Some Bars Cross the Smoking Line
A few local proprietors have publicly broken rank and thrown their support in favor of the proposed full smoking ban
As the May 7 city election approaches, more of Austin's bar and restaurant owners are entering the dialogue surrounding whether to enact a citywide smoking ban. Although Keep Austin Free, the group of business owners and citizens against the ban, has been steadily adding supporters to their roll call, a few local proprietors and even a barkeep have publicly broken ranks and thrown their support in favor of the ban. Their opinions, in some ways, clash with several of the most repeated anti-ban arguments especially the ones surrounding economic uncertainties.
Reed Clemmons, owner of the Bitter End Brewery & Bistro, the B-Side bar, Mezzaluna, and Reed's Jazz & Supper Club, has for months been vocally in favor of the smoking ban for the very same reason many of his Keep Austin Free counterparts oppose it: economic impact. Only one of Clemmons' businesses is eligible for a smoking permit under the current smoking ordinance, which states that businesses generating more than 70% of their overall revenue from food must be designated nonsmoking, unless they install an elaborate and costly ventilation and partition system. Many full-ban opponents argue that the city hasn't given the 2003 ordinance ample time to do its job. But Clemmons says he's had enough of the current ordinance, claiming its an unfair financial strain on his businesses. "The big push in the media has been in favor of keeping the current smoking ordinance, the majority [of reporting] coming from live music venues. But no one has brought up certain restaurants at a disadvantage because of the current ordinance," Clemmons says.
"I'm a businessman. If it were up to me, bars and restaurants would make their own decisions whether to allow smoking and let the market dictate, but with the knowledge that [smoking] ordinances are only going to get tougher, I want to make sure I'm on a level playing field with neighboring bars, especially those with food service." In the Warehouse District alone, Clemmons said, there are five bars with smoking permits serving food. "Since the 2003 ordinance, my happy hours at the Bitter End and Mezzaluna are down 30 to 40 percent." Ironically, he said he lost his best customer a prominent businessman known to spend $100 per day on wine alone after the '03 ordinance took effect to 219 West, which has a smoking permit and is the nearby restaurant of Keep Austin Free spokesman Paul Silver.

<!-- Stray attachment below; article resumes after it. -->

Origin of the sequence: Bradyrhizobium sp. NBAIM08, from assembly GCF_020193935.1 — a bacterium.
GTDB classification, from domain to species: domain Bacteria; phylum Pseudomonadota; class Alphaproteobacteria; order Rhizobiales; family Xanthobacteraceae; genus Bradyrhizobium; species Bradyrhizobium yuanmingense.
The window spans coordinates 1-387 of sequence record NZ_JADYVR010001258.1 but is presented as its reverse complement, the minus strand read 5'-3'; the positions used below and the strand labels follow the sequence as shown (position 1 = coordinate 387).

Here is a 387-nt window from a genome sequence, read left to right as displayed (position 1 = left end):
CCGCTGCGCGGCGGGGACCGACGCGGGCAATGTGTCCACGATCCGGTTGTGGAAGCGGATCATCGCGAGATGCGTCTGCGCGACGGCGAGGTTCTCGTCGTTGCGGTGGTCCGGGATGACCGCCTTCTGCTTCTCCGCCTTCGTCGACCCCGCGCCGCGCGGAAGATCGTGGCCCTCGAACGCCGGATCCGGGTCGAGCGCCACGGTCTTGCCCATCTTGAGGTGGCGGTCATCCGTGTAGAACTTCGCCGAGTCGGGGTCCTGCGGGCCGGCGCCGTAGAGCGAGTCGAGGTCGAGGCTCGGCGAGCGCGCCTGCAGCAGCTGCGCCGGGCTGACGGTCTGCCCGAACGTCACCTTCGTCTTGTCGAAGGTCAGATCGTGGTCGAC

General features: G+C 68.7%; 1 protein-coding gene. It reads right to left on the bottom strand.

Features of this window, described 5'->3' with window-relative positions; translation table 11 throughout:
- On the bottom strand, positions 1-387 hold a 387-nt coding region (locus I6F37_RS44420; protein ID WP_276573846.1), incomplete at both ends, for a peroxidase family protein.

Around the corner from Bitter End and 219 West sits Tambaleo, another popular Warehouse District destination. Owner T.C. Leshikar isn't worried about economic turmoil, nor is he worried about the musicians who frequent his stage. Leshikar already has a smoking permit, but has come out publicly in favor of the ban, reassuring fellow owners that a citywide ban in Austin won't create the kind of devastation that's frequently predicted. "Bar owners are not really seeing the big picture or the actual facts; they are succumbing to what they're being told," he said. "I'm definitely for the ban and by no means will it hurt business."
Leshikar bases his conclusions on research he's done in New York City and other full-ban towns. "There will be an initial drop-off, but no one's going to stop going out," he said. After talking to his patrons, he said many guests told him they were social smokers anyway, and not only would a smoking ban not be a nightlife deal breaker, it may even help them kick the habit. "A lot of people said, 'If I couldn't smoke when I drink, I'd probably quit smoking.'" Leshikar said he's amazed that a city as health conscious as Austin is having such a problem with a smoking ban, especially after New York and L.A. did it.
Thomas Villarreal, who tends bar at Paradise on Sixth Street, welcomes the idea of a smoke-free workplace, noting that few people in his business have a smoke/smoke-free option. Bartending jobs are scarce, he says: "It's tough to break into the industry down there unless you know somebody. The money is really good working in bars downtown, and once you're there, it's hard to leave it behind." A UT sophomore, Villarreal, like many college students, works his way through school as a bartender because the hours coincide with his class schedule. But he says he dislikes working around smoke and the way it permeates everything from the shirt on his back to all the clothes in his closet. Paradise co-owner Frank Salinas says he wouldn't mind going smoke-free, either, as long as the other bars were doing it. "If everybody else is nonsmoking, it'll be all right. It's a strange bird, but that's the only way I'll stay in business."
Other business owners don't buy the level playing field argument, however. "If bans really didn't hurt businesses and there are these throngs of nonsmokers that Onward Austin says will come out, then Reed Clemmons' places should be doing great business," said John Wickham, owner of the Elysium and a member of Keep Austin Free. The level playing field rationale is nothing more than a crutch Onward Austin uses to counter the argument that situations like the ones at the Bitter End and Mezzaluna are the hurtful product of the current smoking ordinance, Wickham said. And so goes the reasoning, "Reed has been victimized. So to be fair, we want to victimize everyone."
If banning smoking does indeed end up hurting some Austin businesses, there's always old San Antone. Wickham said he and a few other club owners have received letters from San Antonio property owners and developers offering incentives to transplant their businesses.